These people stopped being loyal to Putin at one point. Why would they want to lose everything they've gained, and even their very lives? Without them, Putin is no longer a great tyrant, but just an old man hiding in a bunker. He could even press that infamous red button, so cleverly portrayed in “Charlie Hebdo,” but now no one will carry out his order. A few fanatics don't count. They will simply be isolated, just like the tyrant who made the mistake.

"With the Russian-Ukrainian war, Putin has put an end to the elite's dolce vita, making their money and villas in the best places of the world inaccessible and demanding even more loyalty from them. Meanwhile, their complicity makes many of them war criminals who will stand trial in the Hague. That wasn't their deal with Putin."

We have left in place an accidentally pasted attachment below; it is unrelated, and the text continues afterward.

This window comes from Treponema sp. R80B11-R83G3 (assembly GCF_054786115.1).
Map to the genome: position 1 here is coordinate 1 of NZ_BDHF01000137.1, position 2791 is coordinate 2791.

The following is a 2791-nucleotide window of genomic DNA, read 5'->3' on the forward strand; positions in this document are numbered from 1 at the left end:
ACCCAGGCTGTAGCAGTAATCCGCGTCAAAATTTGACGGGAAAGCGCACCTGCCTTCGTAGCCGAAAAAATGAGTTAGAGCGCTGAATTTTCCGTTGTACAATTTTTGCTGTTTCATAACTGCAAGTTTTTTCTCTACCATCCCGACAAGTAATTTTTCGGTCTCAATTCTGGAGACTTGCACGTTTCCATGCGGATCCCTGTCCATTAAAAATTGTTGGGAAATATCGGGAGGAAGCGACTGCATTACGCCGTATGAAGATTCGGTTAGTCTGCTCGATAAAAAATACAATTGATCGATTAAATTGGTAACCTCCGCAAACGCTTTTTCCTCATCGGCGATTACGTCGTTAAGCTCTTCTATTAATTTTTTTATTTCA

Putin cannot appeal to the next stratum — it is either against him or loyal to him for the same reason as the elite and will abandon him along with the elite.

Putin cannot appeal to the people — he is anything but a people's leader. The people, even if they sympathize with him, will not follow him. They are passive and get along with their television sets, not a revolution.

If Putin had won the war in Ukraine in two days and the West had not imposed crushing sanctions, he would have retained the loyalty and even mystical devotion of the elite, like Hitler in 1939-41, and the full support of the people. The intelligentsia would have been split and isolated.

Putin lost the war, failed to carry out his blitzkrieg, and got bogged down in the March mud of the Ukrainian Black Earth. The sanctions were indeed devastating, just as old President Biden promised.